Becoming an HR team leader is an extremely rewarding role and one which will always be valued in so many different organisations. Mental health, wellbeing and successfully managing employees is at the forefront of people’s minds now more than ever, making HR of the utmost importance. Business owners and managers want to improve retention, utilise employees potential to the full and optimise producibility, which is where HR team leaders come in.
With many people being made redundant or simply wanting a more meaningful role, HR is a smart and obtainable career. Because there are so many transferable skills for this sector, many people come from different backgrounds and have different specialisms when transferring over to HR. So, whatever your previous experience, becoming an HR team leader is certainly something you should consider.
What Does an HR Leader Do?
The HR department in any company is concerned with employees at all points in their life cycle, from hiring to managing wellbeing, implementing employee and company benefits and helping managers with challenging conversations and how to let people go too. They are also in charge of the onboarding process, making sure that new employees are trained, understand their new roles and feel settled in when they start.
Throughout an employee’s time at your company, you will be responsible for providing training and making sure that individuals are constantly growing. As well as some aspects of record-keeping and administration, you may also have to implement disciplinary actions and offer employees resources such as counselling and offering support with grief and loss.
As an HR leader, you will be responsible for these processes, will need to understand them thoroughly and be able to implement them. It goes without saying that good communication and a willingness to improve the quality of employees’ work lives, will certainly go far.
Characteristics of a Great HR Leader:
- Influential – you will have to keep in mind financial performance, deliverables as well as wellbeing and be the go-between for different roles and departments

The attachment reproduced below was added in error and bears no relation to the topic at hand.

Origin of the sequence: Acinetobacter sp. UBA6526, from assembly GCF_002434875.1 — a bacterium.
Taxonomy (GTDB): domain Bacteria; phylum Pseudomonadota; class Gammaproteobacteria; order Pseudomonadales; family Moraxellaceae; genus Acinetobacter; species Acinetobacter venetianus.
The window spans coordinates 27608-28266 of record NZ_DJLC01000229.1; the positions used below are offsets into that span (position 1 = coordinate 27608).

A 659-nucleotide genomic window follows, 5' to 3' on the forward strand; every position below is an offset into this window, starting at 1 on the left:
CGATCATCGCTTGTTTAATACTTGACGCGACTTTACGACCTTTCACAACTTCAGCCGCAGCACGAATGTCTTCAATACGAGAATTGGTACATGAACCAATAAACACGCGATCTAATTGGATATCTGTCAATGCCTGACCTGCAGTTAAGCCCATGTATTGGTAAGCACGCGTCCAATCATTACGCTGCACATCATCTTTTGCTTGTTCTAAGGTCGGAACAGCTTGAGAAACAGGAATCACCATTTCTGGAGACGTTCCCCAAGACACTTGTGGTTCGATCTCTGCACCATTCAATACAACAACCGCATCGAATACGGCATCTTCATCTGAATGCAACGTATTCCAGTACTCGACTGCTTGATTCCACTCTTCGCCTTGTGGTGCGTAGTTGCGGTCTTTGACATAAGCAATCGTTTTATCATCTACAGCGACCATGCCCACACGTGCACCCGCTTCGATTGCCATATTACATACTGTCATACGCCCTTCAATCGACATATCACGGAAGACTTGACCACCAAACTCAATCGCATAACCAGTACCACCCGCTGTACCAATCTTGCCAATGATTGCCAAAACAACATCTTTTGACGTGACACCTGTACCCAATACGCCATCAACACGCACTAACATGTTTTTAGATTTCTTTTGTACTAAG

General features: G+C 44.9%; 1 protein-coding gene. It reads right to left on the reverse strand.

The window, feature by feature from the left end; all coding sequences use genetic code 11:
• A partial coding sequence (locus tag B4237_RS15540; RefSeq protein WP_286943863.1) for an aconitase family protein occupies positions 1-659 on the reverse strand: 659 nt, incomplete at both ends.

- A problem solver – no doubt you will be presented with all sorts of practical and wellbeing problems and you will need to decide on the best action to take
- Empathetic – understanding and being able to relate to employees as an HR leader is essential, even if you have to make tough decisions
- Top communication skills – you may have to navigate sensitive topics or communicate difficult news
- Embrace data – having an evidence-based practice is always preferable and looking at the facts and figures can help you to evolve and influence change at your company
- Open to change – being open to learning new skills and adopting new approaches will enable you to constantly evolve and develop
Transferable Skills for Aspiring HR Professionals
Being any sort of team leader and managing other employees, on whatever scale is ideal for an aspiring HR professional. Working with other people and leading them are fantastic people skills that will be needed in any HR role, as they are so people-focused.
As well as soft skills, being aware of the overall resources and commercial priorities of the business will only work in your favour. This shows you can have multiple perspectives on any one issue and understand the different pressures at play.
There is a surprising amount of law and protocol that needs to be understood and followed in an HR role. Having any experience with the law or having an awareness of the law in a professional setting will only benefit you.
Being computer literate and being able to work with data and utilise technology will certainly make you shine. An HR leader needs to be able to work with data and understand facts and figures.
What Qualifications Do HR Leaders Usually Have?
More often than not, HR leaders have some form of a university degree from bachelors to postgraduate degrees, but if not, management experience is also extremely valuable. Depending on the career path you have taken this might not always be necessary, so don’t let this hold you back. Any HR certificate you undertake should be accredited by the CIPD and will show that you have some prior knowledge as well as a commitment to the profession.
Like many job roles, the subjects you studied at university probably won’t make much of a difference when applying to HR roles, but if they are related to psychology, management or business, that’s a bonus. If you have been to university, there will no doubt be many transferable skills and knowledge that will be applicable to your new career path.
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